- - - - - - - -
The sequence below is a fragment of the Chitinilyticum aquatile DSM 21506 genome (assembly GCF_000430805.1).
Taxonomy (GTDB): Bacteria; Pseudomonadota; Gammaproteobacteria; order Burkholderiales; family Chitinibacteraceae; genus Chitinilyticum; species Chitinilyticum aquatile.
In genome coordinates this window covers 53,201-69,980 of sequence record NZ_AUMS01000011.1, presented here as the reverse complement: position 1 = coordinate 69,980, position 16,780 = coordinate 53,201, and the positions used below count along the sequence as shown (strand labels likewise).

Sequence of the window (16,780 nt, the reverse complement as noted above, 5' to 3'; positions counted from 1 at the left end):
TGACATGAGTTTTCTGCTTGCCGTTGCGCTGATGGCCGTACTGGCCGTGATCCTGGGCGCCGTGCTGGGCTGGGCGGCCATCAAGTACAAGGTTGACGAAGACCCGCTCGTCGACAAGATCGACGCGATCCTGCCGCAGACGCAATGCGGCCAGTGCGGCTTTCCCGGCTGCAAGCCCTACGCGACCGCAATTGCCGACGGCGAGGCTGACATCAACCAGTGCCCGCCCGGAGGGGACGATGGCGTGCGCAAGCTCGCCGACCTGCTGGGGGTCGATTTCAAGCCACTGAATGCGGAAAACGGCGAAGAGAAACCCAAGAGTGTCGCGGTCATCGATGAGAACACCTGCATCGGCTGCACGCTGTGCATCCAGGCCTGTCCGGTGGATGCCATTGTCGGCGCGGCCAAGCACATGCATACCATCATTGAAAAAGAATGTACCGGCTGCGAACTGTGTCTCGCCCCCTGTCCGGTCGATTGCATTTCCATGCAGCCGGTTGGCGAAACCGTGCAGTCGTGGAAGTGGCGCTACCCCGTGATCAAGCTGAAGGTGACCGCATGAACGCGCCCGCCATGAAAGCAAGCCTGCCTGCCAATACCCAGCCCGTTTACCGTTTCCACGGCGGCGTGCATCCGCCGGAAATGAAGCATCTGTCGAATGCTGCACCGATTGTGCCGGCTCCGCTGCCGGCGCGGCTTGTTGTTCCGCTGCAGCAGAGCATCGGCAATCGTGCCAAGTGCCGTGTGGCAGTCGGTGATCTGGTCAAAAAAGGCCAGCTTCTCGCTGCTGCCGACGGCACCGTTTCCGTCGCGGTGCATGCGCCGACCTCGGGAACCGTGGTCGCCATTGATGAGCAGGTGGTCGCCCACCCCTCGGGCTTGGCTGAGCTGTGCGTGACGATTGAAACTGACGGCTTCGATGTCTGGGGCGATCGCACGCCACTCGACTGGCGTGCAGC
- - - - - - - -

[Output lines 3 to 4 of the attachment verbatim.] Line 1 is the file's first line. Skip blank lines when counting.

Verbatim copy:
In genome coordinates this window covers 53,201-69,980 of sequence record NZ_AUMS01000011.1, presented here as the reverse complement: position 1 = coordinate 69,980, position 16,780 = coordinate 53,201, and the positions used below count along the sequence as shown (strand labels likewise).

Sequence of the window (16,780 nt, the reverse complement as noted above, 5' to 3'; positions counted from 1 at the left end):